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'Circus defense' holds Y. when it counts

Utes develop scheme to exploit slow BYU linemen

Utah's Casey Evans, right, celebrates with Steve Tate (28) after ripping ball out of Cougar running back Fahu Tahi's hands for the game's only turnover Saturday.
Utah's Casey Evans, right, celebrates with Steve Tate (28) after ripping ball out of Cougar running back Fahu Tahi's hands for the game's only turnover Saturday.
Tom Smart, Deseret Morning News

PROVO — Utah called it "the circus defense" because, as safety Casey Evans said, "it was crazy." It could also be called "Steve Fifita and the little people." Basically, Utah put 10 of their fastest — and smallest — defenders spread on the field along with all-league lineman Fifita. The Utes had used the play at various times during the game — usually third and long — to give BYU a look they'd never seen this season.

"Their offensive linemen are big, real big, but they are kinda slow," said Evans. "So we tried to beat them with our speed."

With the Utes ahead by a touchdown on fourth-and-6 in overtime, BYU had one last chance. And Utah hit them with "the circus." Only this time, with another twist.

"Every time we'd been in it, we'd been blitzing them," said Fifita. "But on the very last play of the overtime, we dropped nine players and blitzed two on the end. (BYU QB John Beck) couldn't find anyone open and he had to throw it up for grabs."

When the ball hit the ground, in the north end zone of LaVell Edwards Stadium, it was game, set and match. Utah 41, BYU 34.

"We wanted a group of people they hadn't seen as far as personnel," said Ute coach Kyle Whittingham of his team's unusual new defensive scheme it used about a half-dozen times during the game. "It was basically made up of defensive backs with a few linebackers and Fifita. We had three or four things we could do out of that, and it was 100-percent (successful) with the exception of when we were offsides."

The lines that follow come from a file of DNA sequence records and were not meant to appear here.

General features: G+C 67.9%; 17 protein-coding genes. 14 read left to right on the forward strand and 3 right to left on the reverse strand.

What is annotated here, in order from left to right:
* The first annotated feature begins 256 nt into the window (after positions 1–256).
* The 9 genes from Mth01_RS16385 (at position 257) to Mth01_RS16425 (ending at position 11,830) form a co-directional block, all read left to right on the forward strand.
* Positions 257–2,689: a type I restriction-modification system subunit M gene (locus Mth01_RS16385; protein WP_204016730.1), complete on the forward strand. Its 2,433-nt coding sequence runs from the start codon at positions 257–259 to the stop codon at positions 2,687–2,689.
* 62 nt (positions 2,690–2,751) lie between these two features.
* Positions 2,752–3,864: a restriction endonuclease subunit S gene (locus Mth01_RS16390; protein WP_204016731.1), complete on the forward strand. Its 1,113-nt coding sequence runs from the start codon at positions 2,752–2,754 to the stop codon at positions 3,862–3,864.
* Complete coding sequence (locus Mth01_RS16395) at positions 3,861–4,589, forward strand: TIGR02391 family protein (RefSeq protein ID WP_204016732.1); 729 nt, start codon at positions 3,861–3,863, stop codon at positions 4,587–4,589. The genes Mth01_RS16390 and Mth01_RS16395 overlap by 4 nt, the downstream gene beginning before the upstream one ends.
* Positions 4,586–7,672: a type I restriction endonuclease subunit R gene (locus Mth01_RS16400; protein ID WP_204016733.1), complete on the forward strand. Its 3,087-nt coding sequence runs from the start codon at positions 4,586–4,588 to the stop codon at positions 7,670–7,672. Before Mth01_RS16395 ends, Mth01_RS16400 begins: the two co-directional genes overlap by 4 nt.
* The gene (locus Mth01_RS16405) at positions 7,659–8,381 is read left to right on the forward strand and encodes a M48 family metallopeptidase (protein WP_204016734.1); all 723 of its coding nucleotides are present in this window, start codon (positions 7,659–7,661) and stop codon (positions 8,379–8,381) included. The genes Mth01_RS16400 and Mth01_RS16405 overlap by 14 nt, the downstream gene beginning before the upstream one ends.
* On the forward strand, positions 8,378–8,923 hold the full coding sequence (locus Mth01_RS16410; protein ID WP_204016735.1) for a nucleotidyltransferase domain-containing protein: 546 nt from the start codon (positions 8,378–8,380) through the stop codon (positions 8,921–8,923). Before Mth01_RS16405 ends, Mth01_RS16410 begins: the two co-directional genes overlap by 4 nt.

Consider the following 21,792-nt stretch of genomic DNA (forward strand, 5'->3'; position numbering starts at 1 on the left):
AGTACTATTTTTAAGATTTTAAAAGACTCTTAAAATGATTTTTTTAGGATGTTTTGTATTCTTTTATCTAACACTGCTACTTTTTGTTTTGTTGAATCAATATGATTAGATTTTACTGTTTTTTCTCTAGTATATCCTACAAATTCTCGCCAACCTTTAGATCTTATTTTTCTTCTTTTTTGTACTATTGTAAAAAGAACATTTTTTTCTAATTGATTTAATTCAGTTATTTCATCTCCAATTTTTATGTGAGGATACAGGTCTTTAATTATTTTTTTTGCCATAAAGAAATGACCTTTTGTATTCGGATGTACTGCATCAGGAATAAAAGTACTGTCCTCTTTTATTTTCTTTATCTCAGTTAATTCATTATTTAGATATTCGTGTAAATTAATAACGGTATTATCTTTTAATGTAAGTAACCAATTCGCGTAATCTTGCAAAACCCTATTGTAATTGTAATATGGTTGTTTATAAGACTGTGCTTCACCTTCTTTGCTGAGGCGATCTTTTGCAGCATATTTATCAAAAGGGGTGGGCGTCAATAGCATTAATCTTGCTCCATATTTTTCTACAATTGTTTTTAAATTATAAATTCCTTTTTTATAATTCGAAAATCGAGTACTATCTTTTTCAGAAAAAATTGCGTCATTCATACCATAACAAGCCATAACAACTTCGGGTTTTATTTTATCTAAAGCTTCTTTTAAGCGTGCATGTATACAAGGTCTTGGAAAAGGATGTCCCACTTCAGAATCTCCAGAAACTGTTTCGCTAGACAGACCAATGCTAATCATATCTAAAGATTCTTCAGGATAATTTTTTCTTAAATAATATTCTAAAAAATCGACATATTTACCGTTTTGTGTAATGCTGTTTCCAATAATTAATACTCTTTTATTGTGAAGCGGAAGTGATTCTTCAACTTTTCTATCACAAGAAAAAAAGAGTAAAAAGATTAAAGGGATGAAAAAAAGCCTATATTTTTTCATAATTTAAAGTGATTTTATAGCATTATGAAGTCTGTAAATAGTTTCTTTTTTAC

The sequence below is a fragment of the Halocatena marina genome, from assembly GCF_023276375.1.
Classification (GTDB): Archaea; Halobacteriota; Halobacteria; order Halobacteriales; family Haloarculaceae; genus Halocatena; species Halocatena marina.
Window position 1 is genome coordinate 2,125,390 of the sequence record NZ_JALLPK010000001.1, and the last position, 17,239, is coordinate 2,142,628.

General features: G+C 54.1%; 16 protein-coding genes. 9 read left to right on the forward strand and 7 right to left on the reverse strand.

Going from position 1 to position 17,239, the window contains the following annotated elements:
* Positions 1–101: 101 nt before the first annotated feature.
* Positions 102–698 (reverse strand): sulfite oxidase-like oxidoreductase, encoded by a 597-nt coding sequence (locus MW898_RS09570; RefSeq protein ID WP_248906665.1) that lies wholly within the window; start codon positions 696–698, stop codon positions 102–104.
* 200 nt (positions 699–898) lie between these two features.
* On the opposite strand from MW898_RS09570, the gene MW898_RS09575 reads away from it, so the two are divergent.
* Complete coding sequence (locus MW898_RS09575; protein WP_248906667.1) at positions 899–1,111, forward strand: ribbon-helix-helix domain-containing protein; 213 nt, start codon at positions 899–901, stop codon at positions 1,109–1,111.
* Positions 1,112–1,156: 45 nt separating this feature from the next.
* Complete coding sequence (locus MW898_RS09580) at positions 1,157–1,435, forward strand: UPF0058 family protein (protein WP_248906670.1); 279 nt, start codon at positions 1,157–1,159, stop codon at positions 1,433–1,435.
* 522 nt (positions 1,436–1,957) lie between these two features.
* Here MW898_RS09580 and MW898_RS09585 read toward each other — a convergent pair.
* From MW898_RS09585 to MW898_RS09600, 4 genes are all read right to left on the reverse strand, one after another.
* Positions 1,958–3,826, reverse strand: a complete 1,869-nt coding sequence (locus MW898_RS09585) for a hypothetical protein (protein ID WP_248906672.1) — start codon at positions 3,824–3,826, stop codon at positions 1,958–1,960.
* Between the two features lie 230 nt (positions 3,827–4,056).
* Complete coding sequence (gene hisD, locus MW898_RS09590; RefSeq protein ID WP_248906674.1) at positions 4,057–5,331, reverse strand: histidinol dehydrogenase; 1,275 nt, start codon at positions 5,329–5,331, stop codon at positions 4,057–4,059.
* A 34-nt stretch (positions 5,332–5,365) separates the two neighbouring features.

Whether playing a more traditional scheme or the gimmicky "circus," the Utes got the job done defensively in the first half. They held the high-scoring Cougars to just a field goal, as the Utes took a 24-3 lead into the locker room.

Perhaps the biggest play of the game came late in the first half when BYU running back Fahu Tahi rushed the ball for a 5-yard gain but while trying to get some extra yardage had the ball yanked out of his hands by Evans. He took off, picking up 31 yards on the fumble return to the BYU 7. It set up Utah's final score of the half.

"Casey just ripped the ball right away from him," said Whittingham. "We practice that. We practice stripping the football every week, and Casey just got a hold of it and took it away. That was a huge play."

But the BYU offense, which had averaged better than 50 points per game in their previous three, got rolling in the second half. The Cougars scored 21 points in the third quarter and 10 more in the fourth to tie the game and had all the momentum going their way when they got the ball back with 2:32 remaining in regulation and the score tied at 34.

But, for just the second time in the second half, the Ute defense held and forced a punt with 1:22 remaining.

"They came out strong in the second half," said Ute safety Eric Weddle. "We had a tough time. They were making plays all over the field. But at the end we knew it would be up to us as a defense if we were going to win this game and everyone stepped up and made the plays."

Utah scored a quick touchdown in the overtime period, but it wasn't over yet. The Ute defense still had to hold. The Utes held Curtis Brown to a yard on first down, forced Beck to scramble for just three yards on second down and then Beck threw an incomplete pass on third.

Then it was time for the Utes to pull out "the circus" one last time.

It worked just like Whittingham and defensive coordinator Gary Andersen had drawn it up.

"The defense rose up and had enough left in the tank to get it done," said Whittingham.

"We came together as a family," added Weddle. "Nobody expected us to win this game or even to compete. We proved all the doubters wrong."